Wednesday, December 3, 2014

SHANTARAM by Gregory David Roberts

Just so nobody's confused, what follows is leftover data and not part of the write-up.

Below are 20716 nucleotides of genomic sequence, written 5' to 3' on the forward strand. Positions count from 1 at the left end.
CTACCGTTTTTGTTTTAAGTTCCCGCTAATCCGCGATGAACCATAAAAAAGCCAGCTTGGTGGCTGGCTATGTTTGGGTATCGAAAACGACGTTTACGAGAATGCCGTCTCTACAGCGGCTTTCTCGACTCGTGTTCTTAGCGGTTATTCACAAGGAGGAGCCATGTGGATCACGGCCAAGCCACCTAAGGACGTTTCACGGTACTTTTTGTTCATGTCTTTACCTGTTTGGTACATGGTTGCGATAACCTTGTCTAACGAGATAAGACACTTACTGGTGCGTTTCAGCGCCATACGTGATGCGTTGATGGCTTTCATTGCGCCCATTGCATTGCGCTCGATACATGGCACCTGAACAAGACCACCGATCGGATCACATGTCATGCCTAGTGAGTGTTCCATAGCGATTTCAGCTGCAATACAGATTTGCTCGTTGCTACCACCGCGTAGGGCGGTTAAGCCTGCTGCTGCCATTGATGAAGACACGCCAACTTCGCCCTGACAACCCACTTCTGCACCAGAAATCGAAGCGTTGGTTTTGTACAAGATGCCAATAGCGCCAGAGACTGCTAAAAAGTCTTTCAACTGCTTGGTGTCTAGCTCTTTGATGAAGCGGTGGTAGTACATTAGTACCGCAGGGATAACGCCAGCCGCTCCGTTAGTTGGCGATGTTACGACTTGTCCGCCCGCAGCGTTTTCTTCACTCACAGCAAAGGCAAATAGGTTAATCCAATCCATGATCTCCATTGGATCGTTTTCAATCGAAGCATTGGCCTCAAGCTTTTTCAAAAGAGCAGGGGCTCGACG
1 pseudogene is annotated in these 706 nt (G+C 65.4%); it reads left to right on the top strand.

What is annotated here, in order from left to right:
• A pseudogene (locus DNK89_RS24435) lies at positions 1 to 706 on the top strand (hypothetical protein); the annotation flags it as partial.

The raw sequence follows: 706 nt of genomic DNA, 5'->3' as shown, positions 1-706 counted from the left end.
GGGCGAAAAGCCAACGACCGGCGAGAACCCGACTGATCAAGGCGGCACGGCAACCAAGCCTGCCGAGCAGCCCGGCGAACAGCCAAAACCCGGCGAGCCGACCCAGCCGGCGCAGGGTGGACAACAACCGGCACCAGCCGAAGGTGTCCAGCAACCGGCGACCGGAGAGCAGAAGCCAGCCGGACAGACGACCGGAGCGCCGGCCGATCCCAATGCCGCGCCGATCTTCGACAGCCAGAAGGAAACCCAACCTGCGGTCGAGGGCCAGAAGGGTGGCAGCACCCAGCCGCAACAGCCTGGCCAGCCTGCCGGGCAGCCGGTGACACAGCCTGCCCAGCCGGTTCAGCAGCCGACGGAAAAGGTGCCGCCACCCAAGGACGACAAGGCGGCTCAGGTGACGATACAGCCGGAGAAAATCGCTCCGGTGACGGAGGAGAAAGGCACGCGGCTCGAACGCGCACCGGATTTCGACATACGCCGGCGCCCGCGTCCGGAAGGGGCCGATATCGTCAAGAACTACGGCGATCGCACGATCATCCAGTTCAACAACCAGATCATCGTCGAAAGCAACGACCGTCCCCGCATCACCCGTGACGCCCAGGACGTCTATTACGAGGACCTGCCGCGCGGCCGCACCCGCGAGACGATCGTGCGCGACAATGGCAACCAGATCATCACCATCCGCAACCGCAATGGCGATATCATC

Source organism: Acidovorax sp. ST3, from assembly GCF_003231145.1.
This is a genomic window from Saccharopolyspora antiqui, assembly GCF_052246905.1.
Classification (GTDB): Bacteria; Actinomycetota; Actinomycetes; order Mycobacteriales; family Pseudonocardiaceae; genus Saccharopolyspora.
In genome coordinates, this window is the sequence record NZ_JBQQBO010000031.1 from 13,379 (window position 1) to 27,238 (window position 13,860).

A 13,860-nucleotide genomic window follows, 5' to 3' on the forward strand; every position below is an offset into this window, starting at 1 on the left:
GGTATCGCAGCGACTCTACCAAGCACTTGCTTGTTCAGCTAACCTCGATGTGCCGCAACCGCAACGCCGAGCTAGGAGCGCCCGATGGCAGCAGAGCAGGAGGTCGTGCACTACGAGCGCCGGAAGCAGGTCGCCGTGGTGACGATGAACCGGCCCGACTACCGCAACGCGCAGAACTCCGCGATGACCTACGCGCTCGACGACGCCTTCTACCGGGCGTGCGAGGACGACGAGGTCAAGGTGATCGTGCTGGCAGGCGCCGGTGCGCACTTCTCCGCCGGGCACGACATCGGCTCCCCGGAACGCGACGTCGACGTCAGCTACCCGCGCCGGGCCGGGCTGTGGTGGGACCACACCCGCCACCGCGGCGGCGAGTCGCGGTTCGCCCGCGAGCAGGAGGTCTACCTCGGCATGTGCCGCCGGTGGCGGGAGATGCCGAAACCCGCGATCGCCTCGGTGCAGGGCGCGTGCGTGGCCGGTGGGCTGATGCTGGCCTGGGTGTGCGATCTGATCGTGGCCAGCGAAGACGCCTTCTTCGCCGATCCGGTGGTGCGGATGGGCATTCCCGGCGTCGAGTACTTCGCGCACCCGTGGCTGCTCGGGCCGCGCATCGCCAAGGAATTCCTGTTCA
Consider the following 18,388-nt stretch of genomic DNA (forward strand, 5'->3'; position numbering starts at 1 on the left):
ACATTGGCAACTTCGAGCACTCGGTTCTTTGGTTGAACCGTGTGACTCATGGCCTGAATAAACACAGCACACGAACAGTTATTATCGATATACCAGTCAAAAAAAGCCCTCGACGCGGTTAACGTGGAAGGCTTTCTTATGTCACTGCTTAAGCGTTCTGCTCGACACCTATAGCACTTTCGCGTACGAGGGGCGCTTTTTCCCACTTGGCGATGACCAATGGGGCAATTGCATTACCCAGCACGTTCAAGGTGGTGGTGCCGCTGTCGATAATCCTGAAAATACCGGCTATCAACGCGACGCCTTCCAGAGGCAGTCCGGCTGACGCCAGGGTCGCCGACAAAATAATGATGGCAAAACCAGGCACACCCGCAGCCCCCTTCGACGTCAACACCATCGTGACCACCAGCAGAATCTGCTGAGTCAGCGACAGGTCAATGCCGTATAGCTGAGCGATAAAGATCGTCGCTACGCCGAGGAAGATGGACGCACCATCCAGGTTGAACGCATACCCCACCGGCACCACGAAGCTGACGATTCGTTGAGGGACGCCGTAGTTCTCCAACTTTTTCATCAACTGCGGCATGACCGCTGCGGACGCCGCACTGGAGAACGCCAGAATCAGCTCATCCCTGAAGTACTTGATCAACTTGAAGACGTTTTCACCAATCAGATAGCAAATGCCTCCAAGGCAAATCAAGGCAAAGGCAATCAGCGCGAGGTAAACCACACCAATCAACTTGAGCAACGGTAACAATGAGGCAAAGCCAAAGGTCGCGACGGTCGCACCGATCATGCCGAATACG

A book has to be special to keep me interested for over 900 pages.  The Goldfinch was special, but this book is not.  In fact, it is to India what The Power of One is to South Africa—too long, too tedious, and too self-aggrandizing.  Lin is an Australian ex-heroin-addict in the 1980s who escaped from an Australian prison where he was serving time for armed robbery.  He amasses enough forged documents to transport himself to Bombay, where he encounters a colorful group of expats and makes a living connecting foreigners to drug dealers.  A mugging leaves him broke, and he moves into an illegal slum near his beloved Indian friend Prabaker.  Lin changes gears and starts dispensing first aid to his fellow slum dwellers but also strikes up a relationship with a local Afghani crime boss, who has his own agenda in his homeland.  An unknown betrayer sends Lin back to prison but this time in India, where conditions are beyond deplorable and wildly dangerous.  Lin survives all of this and lots, lots more.  I accept that there’s a lot of ground to cover here, but I don’t think the book would suffer if it were cut in half, although I still would not have loved it.  The characters are impossible to keep track of, partly because there are so many of them and partly because some of the names are so similar—Khaled and Khader, for example.  Judging from the author’s blurb, this novel is somewhat autobiographical, but I have to say that he paints himself as being almost superhuman in his ability to survive.  There are only 3 women characters of note, all three of whom may be prostitutes, and none of whom come across as real, three-dimensional women.  One plot device that I particularly did not like was that the author/narrator would frequently express his regret about how he reacted to a situation by warning us that his oversights would come back to haunt him later.  Lin, though, is quite three-dimensional himself, sharing with us his remorse, guilt, lust, pride, pain, vengefulness, and gratitude, through a series of perilous adventures.  I will say that the author has a very good ear for dialog, especially that of the English-speaking Indians, and I had to go to YouTube to see a demonstration of that Indian head waggle.

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